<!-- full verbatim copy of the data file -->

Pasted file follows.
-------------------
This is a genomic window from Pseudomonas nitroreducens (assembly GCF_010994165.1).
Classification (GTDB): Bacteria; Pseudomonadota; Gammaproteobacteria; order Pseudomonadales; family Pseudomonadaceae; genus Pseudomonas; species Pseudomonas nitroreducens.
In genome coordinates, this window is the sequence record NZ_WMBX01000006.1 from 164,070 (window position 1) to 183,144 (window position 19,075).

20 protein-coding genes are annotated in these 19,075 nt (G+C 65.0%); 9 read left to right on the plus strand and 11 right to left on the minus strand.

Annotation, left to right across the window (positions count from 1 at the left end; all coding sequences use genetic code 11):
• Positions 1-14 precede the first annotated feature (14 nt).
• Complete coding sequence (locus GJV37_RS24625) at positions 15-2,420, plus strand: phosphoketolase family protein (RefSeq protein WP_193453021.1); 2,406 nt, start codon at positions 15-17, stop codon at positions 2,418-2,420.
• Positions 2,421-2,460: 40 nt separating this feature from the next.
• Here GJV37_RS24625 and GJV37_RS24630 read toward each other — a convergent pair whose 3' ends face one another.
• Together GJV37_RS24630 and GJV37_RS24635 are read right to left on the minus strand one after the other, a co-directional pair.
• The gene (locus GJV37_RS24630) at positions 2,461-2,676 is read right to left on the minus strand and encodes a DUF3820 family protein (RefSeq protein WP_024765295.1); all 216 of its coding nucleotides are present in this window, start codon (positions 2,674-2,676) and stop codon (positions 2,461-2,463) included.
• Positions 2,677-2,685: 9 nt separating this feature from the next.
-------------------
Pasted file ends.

This is a genomic window from Pseudomonas nitroreducens (assembly GCF_010994165.1).
Classification (GTDB): Bacteria; Pseudomonadota; Gammaproteobacteria; order Pseudomonadales; family Pseudomonadaceae; genus Pseudomonas; species Pseudomonas nitroreducens.
In genome coordinates, this window is the sequence record NZ_WMBX01000006.1 from 164,070 (window position 1) to 183,144 (window position 19,075).

20 protein-coding genes are annotated in these 19,075 nt (G+C 65.0%); 9 read left to right on the plus strand and 11 right to left on the minus strand.

Annotation, left to right across the window (positions count from 1 at the left end; all coding sequences use genetic code 11):
• Positions 1-14 precede the first annotated feature (14 nt).
• Complete coding sequence (locus GJV37_RS24625) at positions 15-2,420, plus strand: phosphoketolase family protein (RefSeq protein WP_193453021.1); 2,406 nt, start codon at positions 15-17, stop codon at positions 2,418-2,420.
• Positions 2,421-2,460: 40 nt separating this feature from the next.
• Here GJV37_RS24625 and GJV37_RS24630 read toward each other — a convergent pair whose 3' ends face one another.
• Together GJV37_RS24630 and GJV37_RS24635 are read right to left on the minus strand one after the other, a co-directional pair.
• The gene (locus GJV37_RS24630) at positions 2,461-2,676 is read right to left on the minus strand and encodes a DUF3820 family protein (RefSeq protein WP_024765295.1); all 216 of its coding nucleotides are present in this window, start codon (positions 2,674-2,676) and stop codon (positions 2,461-2,463) included.
• Positions 2,677-2,685: 9 nt separating this feature from the next.